Gantz asks Rivlin for extension to form government

The Blue & White leader tells the president in a letter that he will do 'all I can' to establish a coalition with Netanyahu's Likud in wake of the coronavirus epidemic in the country

Associated Press, Reuters|
Benny Gantz, leader of the Blue & White party, on Saturday asked the country’s president for a two-week extension as he tries to form a coalition government with Prime Minister Benjamin Netanyahu.
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  • "The political, health and social crisis have brought me to the decision that even at a heavy political and personal price, I will do all I can to establish a government with the Likud," Gantz wrote in a letter to the president, published by his party.
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    בנימין נתניהו, רובי ריבלין ובני גנץ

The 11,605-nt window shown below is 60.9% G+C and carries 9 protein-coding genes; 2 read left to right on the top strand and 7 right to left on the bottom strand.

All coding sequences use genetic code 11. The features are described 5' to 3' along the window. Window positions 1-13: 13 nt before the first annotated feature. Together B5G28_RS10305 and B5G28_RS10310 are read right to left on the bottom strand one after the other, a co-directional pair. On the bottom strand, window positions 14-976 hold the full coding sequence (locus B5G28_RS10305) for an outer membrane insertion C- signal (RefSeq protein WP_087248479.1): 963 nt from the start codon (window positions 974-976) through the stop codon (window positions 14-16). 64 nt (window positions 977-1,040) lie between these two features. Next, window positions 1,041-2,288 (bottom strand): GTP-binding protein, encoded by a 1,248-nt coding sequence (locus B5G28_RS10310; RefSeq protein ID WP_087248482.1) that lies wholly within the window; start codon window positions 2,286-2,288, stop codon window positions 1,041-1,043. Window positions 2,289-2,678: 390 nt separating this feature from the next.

בנימין נתניהו, רובי ריבלין ובני גנץ
    Benjamin Netanyahu, Reuven Rivlin and Benny Gantz
    (Photo: GPO)
    Gantz, Netanyahu’s chief rival in three elections over the past year, was given the task by Israel’s president last month of forming a new government after winning the backing of a narrow majority of members of the newly elected parliament.
    But in an abrupt about-face, Gantz later said he would seek to form an “emergency” government with Netanyahu’s Likud party to confront a growing coronavirus crisis. His decision caused his Blue and White alliance to disintegrate, leaving him at the helm of a diminished version of the party.
    The emergency government is expected to leave Netanyahu in the prime minister’s post for a year and a half, before the job rotates to Gantz. After initial signs of progress, talks between Gantz and Netanyahu hit a snag last week.
    Gantz faces a Monday deadline for reaching a deal. He announced late Saturday that he would ask the country’s figurehead president, Reuven Rivlin, for a two-week extension.
    “I believe that we are close to signing an agreement, and that with additional time an agreement can be finalized,” he said.
    Earlier, Netanyahu called for an immediate resumption of talks in an atmosphere of “good will.”
    A failure to reach a deal could plunge the country into a fourth consecutive election in just over a year.
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